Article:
“I have a friend who works for the Secret Service and he travels with the Obamas, and they’re good friends with the Vedders, because they both have houses in Hawaii.” Right. “So I went to visit my friend, we went out on a boat with the Vedders, and it just came up.” Blimey. “Sometimes I think: ‘I wish [this success] had happened years ago,’ but I would have fucked it up,” he cackles, something he does a lot. “I had so much going on back then. Carrying on. Running around Hollywood. Now I’m settled – I don’t drink or smoke. Or do drugs. I’m ready for it.”
Jordan’s journey to Hollywood reads like the script of a rags-to-riches Lifetime movie, one riddled with embellishments. “I like to glamorise it by saying it was Tennessee and it was the country, but I grew up in the middle-class suburbs of Chattanooga,” he begins. “It was a wonderful childhood. I’ve said in the past I was bullied, but then I’ve had cousins call me and say: ‘You were the most popular kid in school.'”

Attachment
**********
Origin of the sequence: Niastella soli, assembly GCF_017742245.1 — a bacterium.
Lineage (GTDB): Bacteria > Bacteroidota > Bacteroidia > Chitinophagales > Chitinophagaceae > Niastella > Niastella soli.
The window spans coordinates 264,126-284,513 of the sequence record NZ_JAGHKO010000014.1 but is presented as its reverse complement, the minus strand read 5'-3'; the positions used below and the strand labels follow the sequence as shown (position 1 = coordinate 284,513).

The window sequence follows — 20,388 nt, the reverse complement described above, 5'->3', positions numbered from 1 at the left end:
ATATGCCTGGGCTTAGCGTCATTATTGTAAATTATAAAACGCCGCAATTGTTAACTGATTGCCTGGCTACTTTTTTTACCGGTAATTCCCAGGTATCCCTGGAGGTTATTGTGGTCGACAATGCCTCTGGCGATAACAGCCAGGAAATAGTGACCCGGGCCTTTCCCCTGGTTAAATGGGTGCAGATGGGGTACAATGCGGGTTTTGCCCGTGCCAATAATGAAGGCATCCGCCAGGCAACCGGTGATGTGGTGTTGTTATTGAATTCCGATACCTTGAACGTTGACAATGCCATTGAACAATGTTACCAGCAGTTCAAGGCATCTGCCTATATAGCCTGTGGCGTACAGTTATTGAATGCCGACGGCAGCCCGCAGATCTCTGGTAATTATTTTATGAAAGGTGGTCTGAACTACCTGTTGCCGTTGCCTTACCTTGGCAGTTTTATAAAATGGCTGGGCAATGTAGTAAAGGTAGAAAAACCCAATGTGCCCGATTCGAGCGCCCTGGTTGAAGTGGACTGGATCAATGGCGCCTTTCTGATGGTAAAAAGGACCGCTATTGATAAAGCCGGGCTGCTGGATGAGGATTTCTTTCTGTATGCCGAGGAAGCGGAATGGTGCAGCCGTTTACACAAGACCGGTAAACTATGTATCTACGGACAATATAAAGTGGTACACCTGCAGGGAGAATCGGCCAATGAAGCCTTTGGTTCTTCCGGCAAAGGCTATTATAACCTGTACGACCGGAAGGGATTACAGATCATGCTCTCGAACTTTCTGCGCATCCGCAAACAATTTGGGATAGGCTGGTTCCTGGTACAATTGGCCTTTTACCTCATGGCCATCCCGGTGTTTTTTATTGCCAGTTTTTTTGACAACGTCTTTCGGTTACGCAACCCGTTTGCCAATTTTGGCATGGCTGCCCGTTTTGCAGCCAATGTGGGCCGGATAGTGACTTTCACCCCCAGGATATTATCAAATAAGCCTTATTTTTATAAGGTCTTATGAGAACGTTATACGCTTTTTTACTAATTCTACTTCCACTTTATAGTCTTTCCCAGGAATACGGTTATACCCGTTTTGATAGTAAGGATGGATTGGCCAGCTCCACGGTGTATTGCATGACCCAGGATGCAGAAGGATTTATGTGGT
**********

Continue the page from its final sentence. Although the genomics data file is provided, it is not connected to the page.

There were tricky moments. When he was six, his parents sent him to a boys-only summer camp after noticing most of his friends were girls, but were surprised to learn he had been awarded best all-round camper for making people laugh. Humour was a defence mechanism, as it can be so often for gay kids. “Even today, if I meet somebody and I’m not comfortable or not ready to open up, I’ll just make them laugh. Then I don’t have to let them in. So I was made fun of [at school], but I always had a retort.”
When Jordan was 11, his father, a lieutenant colonel in the US army, died in a plane crash. “He was so masculine, very into sports, so I just wondered: was he in any way ashamed of me?” Jordan says, sadly. “I mentioned that to my mother as an adult and you would have thought I’d slapped her.” He gasps. “She was like: ‘What are you talking about? He adored you!'”